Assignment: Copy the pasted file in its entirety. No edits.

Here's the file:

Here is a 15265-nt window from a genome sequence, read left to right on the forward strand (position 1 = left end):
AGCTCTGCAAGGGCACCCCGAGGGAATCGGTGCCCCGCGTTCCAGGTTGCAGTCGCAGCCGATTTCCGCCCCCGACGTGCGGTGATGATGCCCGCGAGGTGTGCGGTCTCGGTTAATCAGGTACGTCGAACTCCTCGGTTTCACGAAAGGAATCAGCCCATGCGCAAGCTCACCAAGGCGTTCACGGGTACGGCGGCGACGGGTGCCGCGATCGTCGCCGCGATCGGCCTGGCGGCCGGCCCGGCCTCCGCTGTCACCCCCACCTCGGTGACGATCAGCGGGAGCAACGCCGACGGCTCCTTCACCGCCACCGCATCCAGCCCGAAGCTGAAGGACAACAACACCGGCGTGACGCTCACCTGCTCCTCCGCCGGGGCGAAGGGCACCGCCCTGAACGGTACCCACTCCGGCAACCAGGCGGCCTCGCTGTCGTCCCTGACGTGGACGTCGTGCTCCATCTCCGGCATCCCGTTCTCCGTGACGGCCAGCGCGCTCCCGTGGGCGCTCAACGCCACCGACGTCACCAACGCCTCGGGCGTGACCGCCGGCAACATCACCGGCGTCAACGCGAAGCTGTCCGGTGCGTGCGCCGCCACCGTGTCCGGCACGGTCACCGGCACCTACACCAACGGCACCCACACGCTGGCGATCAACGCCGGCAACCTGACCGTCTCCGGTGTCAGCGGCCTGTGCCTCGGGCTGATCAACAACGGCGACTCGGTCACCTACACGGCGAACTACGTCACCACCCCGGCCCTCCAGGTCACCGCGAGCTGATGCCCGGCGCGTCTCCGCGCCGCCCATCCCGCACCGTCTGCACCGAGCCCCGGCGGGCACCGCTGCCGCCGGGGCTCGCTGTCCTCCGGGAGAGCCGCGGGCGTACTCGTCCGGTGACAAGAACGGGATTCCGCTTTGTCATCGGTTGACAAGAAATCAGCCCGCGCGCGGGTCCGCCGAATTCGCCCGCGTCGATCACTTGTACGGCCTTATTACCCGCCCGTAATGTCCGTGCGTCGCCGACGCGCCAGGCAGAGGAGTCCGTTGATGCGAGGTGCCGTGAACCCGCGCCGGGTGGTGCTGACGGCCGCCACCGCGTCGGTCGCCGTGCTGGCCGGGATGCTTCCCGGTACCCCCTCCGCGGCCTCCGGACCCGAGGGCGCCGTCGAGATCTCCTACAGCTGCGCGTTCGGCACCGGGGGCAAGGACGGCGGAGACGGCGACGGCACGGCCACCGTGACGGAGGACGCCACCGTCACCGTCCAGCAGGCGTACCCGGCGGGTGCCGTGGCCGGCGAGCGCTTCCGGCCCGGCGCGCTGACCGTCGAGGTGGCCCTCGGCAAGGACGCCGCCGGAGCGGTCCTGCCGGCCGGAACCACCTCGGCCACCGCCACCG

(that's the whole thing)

Here is a 15265-nt window from a genome sequence, read left to right on the forward strand (position 1 = left end):
AGCTCTGCAAGGGCACCCCGAGGGAATCGGTGCCCCGCGTTCCAGGTTGCAGTCGCAGCCGATTTCCGCCCCCGACGTGCGGTGATGATGCCCGCGAGGTGTGCGGTCTCGGTTAATCAGGTACGTCGAACTCCTCGGTTTCACGAAAGGAATCAGCCCATGCGCAAGCTCACCAAGGCGTTCACGGGTACGGCGGCGACGGGTGCCGCGATCGTCGCCGCGATCGGCCTGGCGGCCGGCCCGGCCTCCGCTGTCACCCCCACCTCGGTGACGATCAGCGGGAGCAACGCCGACGGCTCCTTCACCGCCACCGCATCCAGCCCGAAGCTGAAGGACAACAACACCGGCGTGACGCTCACCTGCTCCTCCGCCGGGGCGAAGGGCACCGCCCTGAACGGTACCCACTCCGGCAACCAGGCGGCCTCGCTGTCGTCCCTGACGTGGACGTCGTGCTCCATCTCCGGCATCCCGTTCTCCGTGACGGCCAGCGCGCTCCCGTGGGCGCTCAACGCCACCGACGTCACCAACGCCTCGGGCGTGACCGCCGGCAACATCACCGGCGTCAACGCGAAGCTGTCCGGTGCGTGCGCCGCCACCGTGTCCGGCACGGTCACCGGCACCTACACCAACGGCACCCACACGCTGGCGATCAACGCCGGCAACCTGACCGTCTCCGGTGTCAGCGGCCTGTGCCTCGGGCTGATCAACAACGGCGACTCGGTCACCTACACGGCGAACTACGTCACCACCCCGGCCCTCCAGGTCACCGCGAGCTGATGCCCGGCGCGTCTCCGCGCCGCCCATCCCGCACCGTCTGCACCGAGCCCCGGCGGGCACCGCTGCCGCCGGGGCTCGCTGTCCTCCGGGAGAGCCGCGGGCGTACTCGTCCGGTGACAAGAACGGGATTCCGCTTTGTCATCGGTTGACAAGAAATCAGCCCGCGCGCGGGTCCGCCGAATTCGCCCGCGTCGATCACTTGTACGGCCTTATTACCCGCCCGTAATGTCCGTGCGTCGCCGACGCGCCAGGCAGAGGAGTCCGTTGATGCGAGGTGCCGTGAACCCGCGCCGGGTGGTGCTGACGGCCGCCACCGCGTCGGTCGCCGTGCTGGCCGGGATGCTTCCCGGTACCCCCTCCGCGGCCTCCGGACCCGAGGGCGCCGTCGAGATCTCCTACAGCTGCGCGTTCGGCACCGGGGGCAAGGACGGCGGAGACGGCGACGGCACGGCCACCGTGACGGAGGACGCCACCGTCACCGTCCAGCAGGCGTACCCGGCGGGTGCCGTGGCCGGCGAGCGCTTCCGGCCCGGCGCGCTGACCGTCGAGGTGGCCCTCGGCAAGGACGCCGCCGGAGCGGTCCTGCCGGCCGGAACCACCTCGGCCACCGCCACCG